Seeing the big picture

Have you ever found yourself faced with a challenge that is so big and so overwhelming that you can’t tell whether you’re winning or losing?

Maybe you get sick or hurt and need to undergo a medical procedure. Thankfully, you have insurance, so you’re not responsible for most of the cost to address it. So, you use some savings, take out a loan or save your pennies to pay your deductible and co-pays.

You go to the doctor and work out a plan to fix the problem. You take test after test and exam after exam. You find yourself naked in the company of so many specialists that you wonder whether you should adjust your body count.

All of this takes a while, but eventually, you find yourself checking in at the hospital. And then, you wait. Before you know it, it’s over. You’re at home and recovering. Crisis over.

But now, as you make your way back to life as normal, something unexpected happens. You find new bills in your mailbox. Bills for this test, that exam, this specialist, and those medications. New bills arrive even as you pay the latest ones. You’re in a whirlwind, overloaded with bills for something that you thought was over and done with; something you thought was covered. And in confusion and frustration, you wonder, “Am I wasting my time? Will this ever stop?”

This is how the random flashbacks and intrusive thoughts of PTSD feel to me. No matter how much progress I think I’ve made, those two symptoms remind me that it’s not over. It’s a problem that refuses to go away, and certainly, not without a fight.

My way of fighting is to go to therapy, get enough sleep, stay on top of my medicine, workout, do things I enjoy, have alone time and time with people I love, eat well, journal and talk to God. These are the practices that have made a difference for me. But those moments when I am catapulted back into the original moment of pain feel like a setback. A big one. Beyond confusing and exhausting, it ticks me off.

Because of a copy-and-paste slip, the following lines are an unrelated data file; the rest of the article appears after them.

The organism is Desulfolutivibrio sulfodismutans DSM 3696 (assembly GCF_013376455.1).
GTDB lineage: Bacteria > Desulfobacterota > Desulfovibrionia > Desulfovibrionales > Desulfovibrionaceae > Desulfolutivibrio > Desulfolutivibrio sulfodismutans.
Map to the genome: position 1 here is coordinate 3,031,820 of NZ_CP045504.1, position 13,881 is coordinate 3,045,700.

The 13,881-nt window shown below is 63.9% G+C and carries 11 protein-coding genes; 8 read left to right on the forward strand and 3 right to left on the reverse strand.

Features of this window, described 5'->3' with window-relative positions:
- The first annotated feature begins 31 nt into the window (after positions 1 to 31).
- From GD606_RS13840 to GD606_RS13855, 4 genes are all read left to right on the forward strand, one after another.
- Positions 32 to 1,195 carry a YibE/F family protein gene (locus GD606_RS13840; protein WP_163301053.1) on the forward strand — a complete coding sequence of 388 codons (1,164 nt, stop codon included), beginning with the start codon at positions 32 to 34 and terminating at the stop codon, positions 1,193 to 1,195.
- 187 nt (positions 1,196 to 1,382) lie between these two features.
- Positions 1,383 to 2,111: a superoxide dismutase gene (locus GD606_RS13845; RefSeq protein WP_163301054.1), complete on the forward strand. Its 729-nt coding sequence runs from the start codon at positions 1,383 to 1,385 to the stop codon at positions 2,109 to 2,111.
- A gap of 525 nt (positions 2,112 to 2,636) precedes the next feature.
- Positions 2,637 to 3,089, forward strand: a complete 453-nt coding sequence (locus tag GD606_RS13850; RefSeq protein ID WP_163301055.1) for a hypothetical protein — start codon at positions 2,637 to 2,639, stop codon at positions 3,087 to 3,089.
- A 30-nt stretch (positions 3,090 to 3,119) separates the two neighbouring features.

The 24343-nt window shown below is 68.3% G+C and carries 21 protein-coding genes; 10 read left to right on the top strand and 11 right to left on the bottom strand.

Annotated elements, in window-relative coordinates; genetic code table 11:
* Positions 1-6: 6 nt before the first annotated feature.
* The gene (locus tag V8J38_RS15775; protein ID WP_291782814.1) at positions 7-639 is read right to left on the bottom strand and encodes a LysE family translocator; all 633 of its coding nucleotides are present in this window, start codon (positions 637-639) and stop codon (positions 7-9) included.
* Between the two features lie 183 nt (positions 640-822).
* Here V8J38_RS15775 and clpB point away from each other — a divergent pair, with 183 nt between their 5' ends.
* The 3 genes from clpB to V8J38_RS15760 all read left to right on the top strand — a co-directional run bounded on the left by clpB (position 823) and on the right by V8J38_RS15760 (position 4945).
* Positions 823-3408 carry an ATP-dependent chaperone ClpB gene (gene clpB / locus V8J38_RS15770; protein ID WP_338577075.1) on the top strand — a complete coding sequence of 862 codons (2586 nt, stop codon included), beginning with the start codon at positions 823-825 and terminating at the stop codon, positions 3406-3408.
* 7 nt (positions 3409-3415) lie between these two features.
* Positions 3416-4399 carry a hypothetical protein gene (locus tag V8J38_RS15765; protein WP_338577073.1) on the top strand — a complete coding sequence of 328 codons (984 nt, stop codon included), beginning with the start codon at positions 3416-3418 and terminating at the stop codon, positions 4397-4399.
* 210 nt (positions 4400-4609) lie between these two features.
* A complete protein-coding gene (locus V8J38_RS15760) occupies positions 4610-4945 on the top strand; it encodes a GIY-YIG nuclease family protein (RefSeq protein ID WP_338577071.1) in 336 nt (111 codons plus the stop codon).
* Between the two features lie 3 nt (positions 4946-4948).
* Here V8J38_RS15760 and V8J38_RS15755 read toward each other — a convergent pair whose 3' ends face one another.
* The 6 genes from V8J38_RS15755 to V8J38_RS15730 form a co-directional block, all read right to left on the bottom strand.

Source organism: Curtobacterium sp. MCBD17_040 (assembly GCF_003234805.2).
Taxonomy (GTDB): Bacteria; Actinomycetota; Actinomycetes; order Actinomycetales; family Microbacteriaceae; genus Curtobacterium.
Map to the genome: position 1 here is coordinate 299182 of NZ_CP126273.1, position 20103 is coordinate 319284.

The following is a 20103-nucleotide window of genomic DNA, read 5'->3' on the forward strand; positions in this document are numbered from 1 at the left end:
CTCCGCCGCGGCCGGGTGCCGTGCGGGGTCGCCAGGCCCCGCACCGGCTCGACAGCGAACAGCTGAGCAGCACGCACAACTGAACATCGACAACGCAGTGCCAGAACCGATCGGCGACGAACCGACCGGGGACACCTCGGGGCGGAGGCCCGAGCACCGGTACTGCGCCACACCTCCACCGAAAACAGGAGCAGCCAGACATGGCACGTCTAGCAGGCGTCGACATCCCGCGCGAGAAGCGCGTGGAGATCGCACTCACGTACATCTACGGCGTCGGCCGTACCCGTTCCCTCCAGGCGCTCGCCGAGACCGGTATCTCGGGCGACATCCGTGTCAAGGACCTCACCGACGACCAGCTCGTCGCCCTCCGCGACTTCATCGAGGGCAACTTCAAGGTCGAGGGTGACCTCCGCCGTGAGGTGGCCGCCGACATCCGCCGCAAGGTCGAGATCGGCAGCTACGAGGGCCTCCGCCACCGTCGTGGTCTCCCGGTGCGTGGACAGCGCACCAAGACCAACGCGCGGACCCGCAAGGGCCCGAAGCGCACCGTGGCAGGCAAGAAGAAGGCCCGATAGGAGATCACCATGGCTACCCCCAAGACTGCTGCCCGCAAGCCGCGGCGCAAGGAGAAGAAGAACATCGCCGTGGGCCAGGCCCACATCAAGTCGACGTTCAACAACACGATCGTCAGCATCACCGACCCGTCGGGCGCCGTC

It makes me angry at the people who caused the trauma. Angry at the person or situation that now reminds me of that trauma. Angry at the world for being so jacked up. Angry with myself for not being past this already. And, if I’m honest, a little angry at God too. Why? “Because I’m doing my part, aren’t I? Where is God?”

My anger temporarily blinds me to God’s many fingerprints that cover my story. Fingerprints that show up in the supports I have that are helping me heal, like therapy and friendships. But this blinding anger is a feeling that arises from some hidden bitter place in my heart, though I know better. My back and forth with PTSD makes me feel like I’m failing. And that makes me angry.

I have a friend that I appreciate and admire so very much. She’s a single mom and is working hard to raise her child to be a responsible and independent person with good character. Day in and day out, she invests every resource she has into this simple, but challenging goal. Yet, understandably, she sometimes gets overwhelmed and frustrated when the same mistakes and setbacks continue to happen again and again. Sometimes, she feels like she’s in this all alone. Sometimes, she feels like she’s failing.

One day, we were talking about a recent episode that brought those negative feelings back to the surface. And I saw something in her situation that I now see is true for me too. There’s a saying that describes it well. It says, “You can’t see the forest for the trees.” In other words, she’s in the weeds.